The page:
Tuesday, 18 August 2015

Inside my A4000T

The Amiga 4000T. Produced in very small numbers in the last few months of Commodore in 1994 before it went bankrupt, and briefly again by Amiga Technologies in 1996. I thought since I had the system opened up to fix an issue with the hard disk and sound output, I would share some photos of this heavily upgraded machine.


This A4000T (PAL Version) was purchased about ten years ago second hand, base setup with no expansions in it. I had to sell a lot of other systems to have the money to get this one, even back then they were pricey!

It is the later Amiga Technologies built version. The dent in the top back was done during shipping the computer to me in Adelaide. I found a big dent in the box on that corner and sure enough...oh well, can't exactly get a new one..


Opening the front cover, I have a DVDROM IDE drive, and 2 SCSI CDROM drives, and just the one high density floppy disk drive, as the IDE hard disk occupies the other blanked slot - it means all the bays are full:


The buttons at the top are power button, Reset button, and Internal speaker output on/off - yes, it has an internal speaker!

Rear view of the A4000T - the case is big, bulky and heavy. A typical PC AT high tower case of that era. Not as bad as a A3000T from what I have been told - never owned or tried to lift an A3000T. The back says Made in Taiwan and the label says Made in the USA...


The A4000T uses multiple module cards for all the I/O ports, rather than being included on the main motherboard, as they are on other Amiga's. In the next shot you can see the SCSI external connector (with DIP switches for the SCSI settings so you don't need to open the case to adjust them).

Below that is the Indivision AGA MK2 DVI out (for native Amiga output graphics), Audio/Video module card with RGB port (not used) native Amiga RCA audio out - which is fed back into the case to be mixed via AUX IN into the PCI sound card output. The PCI sound card has a DSP that can decode MP3's in hardware, meaning the 060 is not needed to playback MP3's! :-)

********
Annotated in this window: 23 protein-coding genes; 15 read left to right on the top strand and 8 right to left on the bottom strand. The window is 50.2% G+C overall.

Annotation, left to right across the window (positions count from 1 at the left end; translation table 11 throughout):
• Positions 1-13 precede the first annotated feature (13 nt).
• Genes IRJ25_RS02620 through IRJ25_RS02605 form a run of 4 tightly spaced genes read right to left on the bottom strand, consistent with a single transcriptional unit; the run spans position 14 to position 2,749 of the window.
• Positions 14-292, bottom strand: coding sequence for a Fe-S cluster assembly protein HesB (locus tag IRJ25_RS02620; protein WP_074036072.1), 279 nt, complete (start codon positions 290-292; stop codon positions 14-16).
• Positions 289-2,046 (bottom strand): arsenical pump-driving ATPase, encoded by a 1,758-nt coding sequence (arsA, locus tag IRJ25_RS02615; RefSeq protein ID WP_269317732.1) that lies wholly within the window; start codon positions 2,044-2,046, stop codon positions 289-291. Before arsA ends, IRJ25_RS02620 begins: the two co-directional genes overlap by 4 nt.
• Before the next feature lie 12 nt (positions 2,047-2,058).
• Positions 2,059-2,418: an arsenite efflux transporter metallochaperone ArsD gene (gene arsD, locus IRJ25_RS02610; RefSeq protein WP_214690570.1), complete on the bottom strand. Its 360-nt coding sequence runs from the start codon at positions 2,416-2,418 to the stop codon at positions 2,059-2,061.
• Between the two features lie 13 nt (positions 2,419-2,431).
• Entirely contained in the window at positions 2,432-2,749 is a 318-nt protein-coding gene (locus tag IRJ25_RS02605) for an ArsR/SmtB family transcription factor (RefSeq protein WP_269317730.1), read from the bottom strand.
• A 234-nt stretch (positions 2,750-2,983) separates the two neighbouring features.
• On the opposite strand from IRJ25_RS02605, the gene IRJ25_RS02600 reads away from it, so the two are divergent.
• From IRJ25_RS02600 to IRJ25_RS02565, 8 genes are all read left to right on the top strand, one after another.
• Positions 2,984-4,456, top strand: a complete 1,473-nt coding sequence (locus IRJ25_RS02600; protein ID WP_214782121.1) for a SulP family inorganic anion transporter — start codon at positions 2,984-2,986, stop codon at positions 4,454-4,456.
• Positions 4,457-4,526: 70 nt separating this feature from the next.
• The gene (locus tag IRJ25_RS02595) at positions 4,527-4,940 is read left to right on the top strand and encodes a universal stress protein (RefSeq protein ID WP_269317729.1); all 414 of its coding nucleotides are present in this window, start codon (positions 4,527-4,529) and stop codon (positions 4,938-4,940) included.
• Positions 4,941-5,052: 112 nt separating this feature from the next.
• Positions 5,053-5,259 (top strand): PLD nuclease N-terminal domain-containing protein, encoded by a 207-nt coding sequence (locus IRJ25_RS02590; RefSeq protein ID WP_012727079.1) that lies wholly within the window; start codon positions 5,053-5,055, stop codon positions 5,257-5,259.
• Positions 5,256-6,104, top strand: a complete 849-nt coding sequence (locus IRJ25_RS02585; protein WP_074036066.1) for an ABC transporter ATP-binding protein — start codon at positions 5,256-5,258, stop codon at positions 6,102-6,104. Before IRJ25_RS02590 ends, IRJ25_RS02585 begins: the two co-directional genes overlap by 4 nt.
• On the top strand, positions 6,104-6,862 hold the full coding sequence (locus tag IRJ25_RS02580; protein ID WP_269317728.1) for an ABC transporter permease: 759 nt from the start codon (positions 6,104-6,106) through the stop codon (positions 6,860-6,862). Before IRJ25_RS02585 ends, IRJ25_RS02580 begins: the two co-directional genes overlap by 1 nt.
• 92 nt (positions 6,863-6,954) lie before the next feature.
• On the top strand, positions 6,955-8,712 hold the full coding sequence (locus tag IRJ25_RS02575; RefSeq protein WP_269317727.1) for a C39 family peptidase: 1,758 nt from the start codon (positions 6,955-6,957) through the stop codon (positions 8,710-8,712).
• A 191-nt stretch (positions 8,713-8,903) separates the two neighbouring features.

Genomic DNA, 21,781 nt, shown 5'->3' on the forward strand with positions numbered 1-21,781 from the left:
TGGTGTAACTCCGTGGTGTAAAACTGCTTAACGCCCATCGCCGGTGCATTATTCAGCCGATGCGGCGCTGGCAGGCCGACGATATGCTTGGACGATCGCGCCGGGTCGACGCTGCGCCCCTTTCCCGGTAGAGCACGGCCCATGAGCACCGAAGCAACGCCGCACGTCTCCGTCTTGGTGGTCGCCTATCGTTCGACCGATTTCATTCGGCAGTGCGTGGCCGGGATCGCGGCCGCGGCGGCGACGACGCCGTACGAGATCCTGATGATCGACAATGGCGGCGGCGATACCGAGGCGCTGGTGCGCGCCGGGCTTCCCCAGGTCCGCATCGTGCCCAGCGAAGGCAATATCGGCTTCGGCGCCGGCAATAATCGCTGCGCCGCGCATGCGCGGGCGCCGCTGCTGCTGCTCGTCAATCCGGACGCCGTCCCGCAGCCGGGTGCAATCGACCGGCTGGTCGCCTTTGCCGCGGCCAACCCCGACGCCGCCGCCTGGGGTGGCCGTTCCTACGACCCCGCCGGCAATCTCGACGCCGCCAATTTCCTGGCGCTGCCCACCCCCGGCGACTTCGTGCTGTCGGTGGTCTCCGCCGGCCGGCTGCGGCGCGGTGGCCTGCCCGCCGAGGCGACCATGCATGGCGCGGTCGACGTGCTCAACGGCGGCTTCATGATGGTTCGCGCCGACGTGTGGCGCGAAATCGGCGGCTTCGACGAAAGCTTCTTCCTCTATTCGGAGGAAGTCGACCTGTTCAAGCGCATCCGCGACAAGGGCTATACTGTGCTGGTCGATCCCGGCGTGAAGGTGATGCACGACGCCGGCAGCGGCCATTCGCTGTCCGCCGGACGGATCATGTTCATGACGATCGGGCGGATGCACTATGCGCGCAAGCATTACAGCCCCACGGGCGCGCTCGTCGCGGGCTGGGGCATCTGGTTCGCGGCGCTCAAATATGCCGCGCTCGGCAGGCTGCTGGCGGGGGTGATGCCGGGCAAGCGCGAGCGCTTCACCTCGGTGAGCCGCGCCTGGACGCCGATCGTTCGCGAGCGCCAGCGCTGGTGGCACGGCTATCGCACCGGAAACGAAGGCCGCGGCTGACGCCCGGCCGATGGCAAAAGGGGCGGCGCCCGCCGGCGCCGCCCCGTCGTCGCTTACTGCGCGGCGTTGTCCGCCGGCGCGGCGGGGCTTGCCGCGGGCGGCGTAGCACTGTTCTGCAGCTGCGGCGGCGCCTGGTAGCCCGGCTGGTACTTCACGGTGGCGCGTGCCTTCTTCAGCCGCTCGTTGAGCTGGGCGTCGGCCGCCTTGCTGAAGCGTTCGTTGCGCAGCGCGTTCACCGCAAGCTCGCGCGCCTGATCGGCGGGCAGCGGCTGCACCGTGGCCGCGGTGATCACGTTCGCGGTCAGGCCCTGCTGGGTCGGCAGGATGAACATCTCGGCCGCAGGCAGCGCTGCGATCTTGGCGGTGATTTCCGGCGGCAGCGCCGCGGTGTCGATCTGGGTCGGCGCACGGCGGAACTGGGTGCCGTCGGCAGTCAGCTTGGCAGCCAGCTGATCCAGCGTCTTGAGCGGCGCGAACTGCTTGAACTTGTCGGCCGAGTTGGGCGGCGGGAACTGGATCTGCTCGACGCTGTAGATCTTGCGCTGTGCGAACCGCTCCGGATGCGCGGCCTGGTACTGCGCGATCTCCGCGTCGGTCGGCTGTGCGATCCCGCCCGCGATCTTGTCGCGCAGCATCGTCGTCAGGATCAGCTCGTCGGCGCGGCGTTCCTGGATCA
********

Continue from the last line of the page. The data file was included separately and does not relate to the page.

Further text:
Moving on is the PCI 10/100 network card, 3dfx Voodoo3 PCI graphics Card (which runs the Workbench screen), and the first of the USB ports connected to the Deneb USB card internally.


Some of the cards are offset because of the PCI bridge board which means the PCI cards are higher than normal...

Because the A4000T has IDE and SCSI support, technically a separate SCSI card or IDE card is not needed.

However, I did add a Buddha IDE Zorro card as I wanted buffered IDE ports to minimise potential damage to the hard disk and provide more IDE ports.

Also installed in the case is a USB Deneb Zorro card (including OS3.9 patches in ROM for one boot to bootup), and a IDE 320GB Hard disk (running SFS partitions).

Opening the case reveals a labyrinth of cables - the SCSI cable is stretched to it's limit to reach both CDROM drives, positioned over the Cyberstorm 060 accelerator with 64MB memory. I have 128MB in my A4000D Cyberstorm 060 card but I never needed to transfer it to this machine so far...


View from the bottom shows the Mediator PCI A4000T bridge board which adds many PCI slots to the Amiga 4000T whilst still allowing most Zorro slots to be used as normal (zorro riser is needed in some cases depending on what cards you have) - you can also see the PCI sound card and 3dfx card in this shot:


I was pleased that after just reseating everything inside the A4000T, the machine worked as normal again and the issues I was having with the hard disk booting and sound output just went away! I was very happy it wasn't more complicated!


This system runs AmigaOS 3.9 BoingBag 2 with AmigaSYS4 AGA.

One TFT display is to show the 1280x1024 resolution 24 bit colour Workbench, and the other TFT screen to output the scan doubled Indivision AGA native Amiga graphics for WHDLoad games and of course the many Amiga demos I have


Never did understand why they chose "Best Available" instead of putting AGA under the Chip type in the Early startup menu Display options...anyway!


I used to have the PicassoIV in this system (which passes through Amiga native graphics output scan doubled plus it's modes via one VGA connector) so only one screen was needed, but having the 3dfx Voodoo3 PCI gives me higher resolutions in more colours.

It allows me to run AFA for AOS too which gives me anti-aliased fonts on the Workbench, a lovely AmigaOS4 theme, and png icon support too! :-)

The A4000T is the result of a lot of hard work over a lot of years to build up to this, and it is still a lot of fun to use in 2015! I don't think I could ever sell it!

5 comments:

  1. Nice machine! Why Voodoo3? Why not Radeon 9250 PCI 128 or 256? No better and stronger? Better 3D?

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    1. At the time the Mediator PCI board for A4000T was released by Elbox, they sold the Voodoo3 PCI card as the graphics card, and it was the card supported by their drivers. I bought them all together. I bought a 9250 PCI card that could go in it, but haven't seen a good reason to do it yet...

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    2. I understand! Thank you for your reply! I am now trying to buy a Mediator 4000. I already have a R9250 / 256 card, from the ELBOX. I thought maybe there the Voodoo 3 right, because you're using it. Thanks!

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  2. Have you ever tried using a TV card in the mediator for the native modes rather than having two monitors ?

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  3. I've tried several times to get AFA OS working on my A4000T and havent had any luck. It looks fantastic too! I also have a mediator in mine.

    -Acill

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